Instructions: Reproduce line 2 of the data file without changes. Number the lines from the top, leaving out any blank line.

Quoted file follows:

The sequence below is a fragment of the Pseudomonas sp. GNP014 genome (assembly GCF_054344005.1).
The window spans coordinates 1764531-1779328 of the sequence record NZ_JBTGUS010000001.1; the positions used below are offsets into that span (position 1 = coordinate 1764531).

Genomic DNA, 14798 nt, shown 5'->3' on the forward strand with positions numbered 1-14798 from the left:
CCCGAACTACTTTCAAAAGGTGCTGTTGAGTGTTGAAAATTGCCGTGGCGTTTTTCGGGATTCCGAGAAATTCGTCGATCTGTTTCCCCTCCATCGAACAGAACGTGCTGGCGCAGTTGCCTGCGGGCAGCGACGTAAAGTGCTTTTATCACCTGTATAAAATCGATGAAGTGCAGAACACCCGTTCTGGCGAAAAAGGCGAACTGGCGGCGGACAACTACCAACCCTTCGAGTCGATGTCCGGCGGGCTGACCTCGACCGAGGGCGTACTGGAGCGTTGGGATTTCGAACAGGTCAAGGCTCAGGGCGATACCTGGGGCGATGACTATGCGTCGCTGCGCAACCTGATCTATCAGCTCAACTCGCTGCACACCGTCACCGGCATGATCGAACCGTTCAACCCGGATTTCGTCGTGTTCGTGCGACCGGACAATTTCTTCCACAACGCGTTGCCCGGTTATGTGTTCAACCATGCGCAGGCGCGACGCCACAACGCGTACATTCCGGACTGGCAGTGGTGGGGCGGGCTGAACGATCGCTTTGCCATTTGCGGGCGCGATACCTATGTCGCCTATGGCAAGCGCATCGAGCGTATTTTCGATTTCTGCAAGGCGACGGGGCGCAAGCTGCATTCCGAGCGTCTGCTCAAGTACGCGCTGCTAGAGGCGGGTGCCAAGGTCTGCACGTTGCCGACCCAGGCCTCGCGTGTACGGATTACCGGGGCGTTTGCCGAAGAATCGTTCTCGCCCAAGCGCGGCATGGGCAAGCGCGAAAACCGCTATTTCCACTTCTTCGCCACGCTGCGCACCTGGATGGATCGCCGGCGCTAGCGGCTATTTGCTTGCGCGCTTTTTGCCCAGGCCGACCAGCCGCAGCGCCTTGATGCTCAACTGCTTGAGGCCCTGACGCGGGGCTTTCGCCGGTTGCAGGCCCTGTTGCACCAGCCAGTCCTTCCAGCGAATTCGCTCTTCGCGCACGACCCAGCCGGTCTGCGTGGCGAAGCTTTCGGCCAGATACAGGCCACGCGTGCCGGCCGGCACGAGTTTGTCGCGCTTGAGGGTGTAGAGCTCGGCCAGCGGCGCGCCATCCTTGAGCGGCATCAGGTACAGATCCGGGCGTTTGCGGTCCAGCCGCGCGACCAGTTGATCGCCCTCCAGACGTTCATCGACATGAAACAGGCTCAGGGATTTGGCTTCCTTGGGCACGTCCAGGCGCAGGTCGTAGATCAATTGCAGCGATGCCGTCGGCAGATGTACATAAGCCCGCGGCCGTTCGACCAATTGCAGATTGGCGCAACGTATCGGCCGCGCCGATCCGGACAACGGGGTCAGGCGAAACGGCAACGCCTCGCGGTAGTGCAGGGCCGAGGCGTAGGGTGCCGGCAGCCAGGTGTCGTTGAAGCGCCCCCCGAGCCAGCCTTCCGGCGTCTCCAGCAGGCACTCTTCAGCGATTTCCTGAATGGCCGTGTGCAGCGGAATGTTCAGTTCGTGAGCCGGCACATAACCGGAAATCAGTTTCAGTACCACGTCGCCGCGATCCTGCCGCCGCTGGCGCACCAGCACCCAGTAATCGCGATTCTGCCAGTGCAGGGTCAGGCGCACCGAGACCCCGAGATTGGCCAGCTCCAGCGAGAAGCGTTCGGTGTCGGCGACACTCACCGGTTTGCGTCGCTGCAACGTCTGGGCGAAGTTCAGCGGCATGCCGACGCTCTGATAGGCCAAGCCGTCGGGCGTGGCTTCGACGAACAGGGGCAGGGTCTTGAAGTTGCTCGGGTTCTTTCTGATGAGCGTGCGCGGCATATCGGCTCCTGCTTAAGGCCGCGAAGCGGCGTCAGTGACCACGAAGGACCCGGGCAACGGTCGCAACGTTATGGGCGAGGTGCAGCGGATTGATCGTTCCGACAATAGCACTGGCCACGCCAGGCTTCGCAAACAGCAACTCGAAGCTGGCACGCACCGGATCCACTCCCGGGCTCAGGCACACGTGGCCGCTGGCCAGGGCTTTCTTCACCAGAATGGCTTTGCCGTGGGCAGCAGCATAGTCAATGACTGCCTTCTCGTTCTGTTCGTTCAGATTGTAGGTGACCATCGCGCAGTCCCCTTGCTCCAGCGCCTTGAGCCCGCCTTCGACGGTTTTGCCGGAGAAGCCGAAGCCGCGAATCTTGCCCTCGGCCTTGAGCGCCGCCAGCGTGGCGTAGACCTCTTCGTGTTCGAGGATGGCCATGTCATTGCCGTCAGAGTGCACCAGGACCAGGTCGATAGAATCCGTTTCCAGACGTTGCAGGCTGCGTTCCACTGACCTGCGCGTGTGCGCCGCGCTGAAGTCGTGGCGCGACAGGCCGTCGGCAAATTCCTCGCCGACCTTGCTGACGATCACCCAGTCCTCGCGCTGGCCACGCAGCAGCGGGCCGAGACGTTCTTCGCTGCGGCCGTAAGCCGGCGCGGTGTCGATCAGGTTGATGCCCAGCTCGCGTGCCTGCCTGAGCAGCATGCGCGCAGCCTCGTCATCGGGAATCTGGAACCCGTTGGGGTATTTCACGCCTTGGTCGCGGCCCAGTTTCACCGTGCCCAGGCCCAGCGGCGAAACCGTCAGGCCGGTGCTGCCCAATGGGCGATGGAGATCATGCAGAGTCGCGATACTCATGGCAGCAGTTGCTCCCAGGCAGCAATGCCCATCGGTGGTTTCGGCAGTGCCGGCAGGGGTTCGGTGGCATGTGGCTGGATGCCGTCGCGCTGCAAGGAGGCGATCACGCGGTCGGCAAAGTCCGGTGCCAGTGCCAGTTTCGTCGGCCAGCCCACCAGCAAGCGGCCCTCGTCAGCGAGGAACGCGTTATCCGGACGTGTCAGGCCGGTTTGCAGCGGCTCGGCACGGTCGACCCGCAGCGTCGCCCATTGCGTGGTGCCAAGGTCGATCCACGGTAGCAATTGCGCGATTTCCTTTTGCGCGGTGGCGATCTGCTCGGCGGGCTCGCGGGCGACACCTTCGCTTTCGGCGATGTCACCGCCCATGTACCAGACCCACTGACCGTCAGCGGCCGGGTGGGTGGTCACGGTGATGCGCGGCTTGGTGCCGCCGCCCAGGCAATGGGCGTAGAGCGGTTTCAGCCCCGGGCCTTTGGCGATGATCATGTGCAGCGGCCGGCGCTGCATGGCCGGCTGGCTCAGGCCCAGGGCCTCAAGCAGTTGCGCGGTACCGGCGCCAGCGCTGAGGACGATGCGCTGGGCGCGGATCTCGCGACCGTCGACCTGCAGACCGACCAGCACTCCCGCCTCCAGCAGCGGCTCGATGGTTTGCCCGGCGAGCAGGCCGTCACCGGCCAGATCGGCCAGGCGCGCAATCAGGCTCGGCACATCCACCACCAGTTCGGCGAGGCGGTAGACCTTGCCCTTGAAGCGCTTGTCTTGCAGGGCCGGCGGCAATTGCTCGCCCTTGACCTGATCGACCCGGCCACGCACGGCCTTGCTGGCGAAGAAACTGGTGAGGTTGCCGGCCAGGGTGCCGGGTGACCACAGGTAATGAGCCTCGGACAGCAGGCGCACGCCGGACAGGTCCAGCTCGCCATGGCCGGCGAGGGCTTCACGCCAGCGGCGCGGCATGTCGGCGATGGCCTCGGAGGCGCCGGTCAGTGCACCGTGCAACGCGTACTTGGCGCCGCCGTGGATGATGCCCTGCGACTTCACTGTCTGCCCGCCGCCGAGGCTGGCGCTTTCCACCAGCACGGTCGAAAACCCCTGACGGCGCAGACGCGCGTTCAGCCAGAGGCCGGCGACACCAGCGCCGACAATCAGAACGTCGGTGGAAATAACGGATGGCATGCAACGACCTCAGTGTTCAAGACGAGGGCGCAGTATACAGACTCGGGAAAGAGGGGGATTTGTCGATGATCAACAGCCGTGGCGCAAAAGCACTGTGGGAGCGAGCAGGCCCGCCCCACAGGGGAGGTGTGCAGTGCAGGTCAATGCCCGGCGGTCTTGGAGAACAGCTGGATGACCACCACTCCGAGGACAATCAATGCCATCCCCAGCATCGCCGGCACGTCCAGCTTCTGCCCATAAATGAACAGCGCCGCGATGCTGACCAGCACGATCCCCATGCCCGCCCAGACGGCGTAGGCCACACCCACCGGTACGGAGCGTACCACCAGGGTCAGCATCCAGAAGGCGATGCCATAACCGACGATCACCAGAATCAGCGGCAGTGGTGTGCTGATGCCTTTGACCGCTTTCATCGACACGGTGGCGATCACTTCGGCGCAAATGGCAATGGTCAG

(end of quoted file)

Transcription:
The window spans coordinates 1764531-1779328 of the sequence record NZ_JBTGUS010000001.1; the positions used below are offsets into that span (position 1 = coordinate 1764531).